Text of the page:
MOCHARLES BACK ON ITS FEET, THANKS TO SRL APRIL 2013 SIERRA RUTILE INTERNAL NEWS APRIL 2013 75 year-old Fatmata Magay, an elderly resident of Mocharles village was known for her cheerfulness and the courage with which she bore her blindness. But the terrible fire, that devastated Mocharles in March and left her homeless, almost destroyed her indomitable spirit. “I lost everything I owned. All I had left were the clothes I had on,” she explains. “In my despair I wished that the fire had taken me as well.” Today Mrs Magay has rediscovered her optimism, helped in part by the prompt response of Sierra Rutile’s staff to an email appeal from EHS manager, Ansu Jabati, that provided Le21,800,020, rice, clothes and building materials for the 650 people of Mocharles. Speaking on behalf of the village, Sorba Lamin, a member of the Committee on World Food Security, said the money could have torn the village apart; instead it has made them stronger. “We knew that quarrelling over the money could destroy our community, so we handed it over to Rita Savage, chairwoman for Bonthe District Council, to buy zinc for our houses. We sat down as a community and agreed that every house would get 2 bundles of zinc, and we have all come together to work on the rebuilding of our village.” Mocharles also recently received seed rice from Sierra Rutile, as well as a further Le1,700,000 from African Lion Agriculture, SRL’s sister company, for uniforms and school books. Mrs Magay smiles as she thanks SRL’s staff for their kindness: “This village has been transformed for the better,” she says. “We used to sleep under thatched roofs, and now we sleep under zinc. Sierra Rutile is our redeemer. We hope the company stays and succeeds.” TAKING ENVIRONMENTAL RESPONSIBILITY MESSAGE FROM ANDY TAYLOR, HEAD OF OPERATIONS Mining and minerals are essential to our future development, yet it is an inescapable fact that the very act of extracting the minerals the world needs to sustain its economic and social development has a damaging impact on the environment. Responsible mining companies recognise this and abide by sustainable development principles, ensuring that after mining, the condition of the land is restored to a value similar to before its disturbance. The mining processes Sierra Rutile uses have a relatively limited impact on the environment, leaving no large-scale mining pits or toxic and contaminated land. However, the dredge ponds and areas of sandy tailings do adversely impact the land and the communities that depend on it. Under the mine’s previous owners, the rehabilitation of disturbed land had not matched the rate of disturbance, and significant tracts of land remained unusable. Compounding the situation was the 10 year hiatus in land rehabilitation caused by the civil war. Taking responsibility for this legacy disturbed land was a natural outcome of Sierra Rutile’s respect for people and the environment; and in 2011, Sierra Rutile began the process of returning all mining-affected land in its area of operations, to a useable state. We gave ourselves six years to deliver on this tremendous undertaking, and we are already ahead of schedule, having rehabilitated 141.1 hectares last year – an area equivalent to around 175 football pitches. 21-DAY SHUT-DOWN, OPEN IN 20 The major 21-day shut-down last month, for the repair and maintenance of the floating plants, was completed one day early with no major safety incidents thanks to a magnificent team effort from every department at the mine site, for which everyone received a 50kg bag of rice. The shut-down was necessary in order to change the worn-out top tumbler – the octagonal rotating end at the top of the bucket chain which tips the dredge buckets into the discharge chute. Made from manganese steel, the top tumbler weighs 30 tonnes and takes 6-8 months to make. This is only the second time in the dredge's lifetime, it has been changed. The bottom tumbler was also removed, refurbished and reinstalled. The ends of the primary scrubber (where all the oversize rocks are removed from the ore) had never before been opened and the maintenance team took the opportunity to open them, clean them and effect some temporary repairs. At the same time the Lanti Dry Mining Operation was shut down for two weeks to correct teething problems. This involved reconfiguring the oversize conveyor, re-casting the foundations of the tailings pumps, fixing listing pontoons on the process water system and carrying out some electrical work. The dry mining operation is now fully commissioned and achieving expected production levels. Ensuring that the land rehabilitation is consistent with the expectations and wishes of the local community; and agreed with landowners and regulatory agencies has been a major plank of the process. Sierra Rutile has also drawn extensively on the expertise of forestry, horticulture and land rehabilitation specialists to ensure that we meet national and international standards. The multi-pronged approach to restoring mined-out land, adopted by the EHS team, is simple but effective. It includes grass planting, to reduce soil erosion and add organic matter to sand tailings; spreading top soil, so that the seed bank of local plants contained within the top soil germinates and takes root during the rainy season; and planting trees with economic potential such as acacia, neem, cashew and coconut. A further strategy has been to retain some of the dredge lakes in consultation with the community and stock them with fish, providing much-needed protein to rural households. The company’s aquaculture project stocked 147,247 tilapia and cat fish into the lakes in 2012, and this year we are trialling local freshwater fish species such as cutlass, electric and killi. Land rehabilitation is not an overnight process, and it can be difficult to look at a stretch of sand tailings and imagine that it can ever be productive. The shady cashew plantation at Bamba-Bellebu is proof that it can. Planted before the war, it suffered neglect, was exploited as a source of firewood, and did not have the advantage of today’s sophisticated agricultural techniques. But today its tall cashew trees bear abundant fruit, which is harvested enthusiastically by local people and is testament to what our land rehabilitation programme can achieve. SAFETY SCORE BOARD AS AT 5th May 2013 FREE DAYS 162 TARGET 300 PREVIOUS LOSS TIME INJURY (LTI) RECORD 205 FATAL INCIDENT FREE DAYS 1742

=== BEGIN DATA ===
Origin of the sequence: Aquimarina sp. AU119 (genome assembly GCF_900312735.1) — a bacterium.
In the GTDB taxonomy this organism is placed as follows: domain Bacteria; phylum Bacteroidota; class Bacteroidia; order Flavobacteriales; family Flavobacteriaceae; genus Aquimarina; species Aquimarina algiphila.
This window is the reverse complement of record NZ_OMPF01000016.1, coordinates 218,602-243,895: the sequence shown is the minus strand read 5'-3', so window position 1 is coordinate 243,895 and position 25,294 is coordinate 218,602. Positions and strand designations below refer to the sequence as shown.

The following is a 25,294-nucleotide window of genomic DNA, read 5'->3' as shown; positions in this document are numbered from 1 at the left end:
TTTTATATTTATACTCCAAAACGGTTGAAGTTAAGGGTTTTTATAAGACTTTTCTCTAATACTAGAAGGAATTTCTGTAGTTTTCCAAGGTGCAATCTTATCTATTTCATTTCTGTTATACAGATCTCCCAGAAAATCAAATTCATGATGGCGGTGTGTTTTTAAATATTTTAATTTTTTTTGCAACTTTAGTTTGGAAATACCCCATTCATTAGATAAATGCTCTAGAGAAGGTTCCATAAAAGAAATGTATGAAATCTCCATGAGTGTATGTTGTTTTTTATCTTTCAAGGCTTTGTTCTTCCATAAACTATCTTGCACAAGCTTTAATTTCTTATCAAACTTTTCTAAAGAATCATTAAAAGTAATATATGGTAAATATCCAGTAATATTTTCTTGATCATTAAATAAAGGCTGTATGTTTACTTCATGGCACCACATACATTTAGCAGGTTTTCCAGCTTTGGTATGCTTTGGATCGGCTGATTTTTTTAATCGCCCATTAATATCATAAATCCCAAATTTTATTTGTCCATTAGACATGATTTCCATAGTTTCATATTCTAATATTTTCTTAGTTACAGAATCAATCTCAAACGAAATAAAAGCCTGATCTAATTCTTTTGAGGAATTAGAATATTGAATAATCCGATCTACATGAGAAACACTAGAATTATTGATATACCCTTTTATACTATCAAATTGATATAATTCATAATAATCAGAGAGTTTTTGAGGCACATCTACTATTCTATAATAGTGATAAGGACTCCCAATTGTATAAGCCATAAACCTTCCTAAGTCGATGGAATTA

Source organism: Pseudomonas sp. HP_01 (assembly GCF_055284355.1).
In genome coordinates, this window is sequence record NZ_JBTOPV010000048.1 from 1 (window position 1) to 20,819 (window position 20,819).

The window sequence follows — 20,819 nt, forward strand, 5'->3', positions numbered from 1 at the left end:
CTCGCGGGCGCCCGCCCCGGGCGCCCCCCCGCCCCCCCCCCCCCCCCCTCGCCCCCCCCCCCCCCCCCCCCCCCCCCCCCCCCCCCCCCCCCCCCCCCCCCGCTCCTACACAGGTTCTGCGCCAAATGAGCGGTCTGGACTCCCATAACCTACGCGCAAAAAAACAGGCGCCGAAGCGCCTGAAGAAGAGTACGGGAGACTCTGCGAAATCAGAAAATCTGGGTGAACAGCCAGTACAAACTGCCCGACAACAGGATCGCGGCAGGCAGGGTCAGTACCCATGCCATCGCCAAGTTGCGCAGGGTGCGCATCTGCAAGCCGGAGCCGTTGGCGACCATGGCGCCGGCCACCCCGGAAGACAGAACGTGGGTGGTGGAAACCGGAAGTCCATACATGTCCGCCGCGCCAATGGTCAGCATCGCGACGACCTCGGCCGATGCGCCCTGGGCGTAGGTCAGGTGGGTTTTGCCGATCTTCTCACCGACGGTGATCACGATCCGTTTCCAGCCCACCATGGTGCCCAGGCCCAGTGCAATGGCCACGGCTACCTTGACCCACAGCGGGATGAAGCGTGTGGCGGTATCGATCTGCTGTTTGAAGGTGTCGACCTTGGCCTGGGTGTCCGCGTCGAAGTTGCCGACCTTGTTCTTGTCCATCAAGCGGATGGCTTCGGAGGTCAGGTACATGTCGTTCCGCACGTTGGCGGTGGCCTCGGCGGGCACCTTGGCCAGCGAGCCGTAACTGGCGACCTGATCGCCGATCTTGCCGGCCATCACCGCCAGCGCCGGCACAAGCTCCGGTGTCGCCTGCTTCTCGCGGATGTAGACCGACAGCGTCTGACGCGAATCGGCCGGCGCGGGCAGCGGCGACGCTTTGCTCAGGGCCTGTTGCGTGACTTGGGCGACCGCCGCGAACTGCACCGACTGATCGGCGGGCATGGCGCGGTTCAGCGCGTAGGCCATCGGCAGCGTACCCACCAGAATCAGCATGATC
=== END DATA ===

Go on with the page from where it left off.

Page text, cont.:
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Rutile Mining Rehabilitation Maintenance April Mocharles Programme Clearing Magay Essential www.ftinsight.net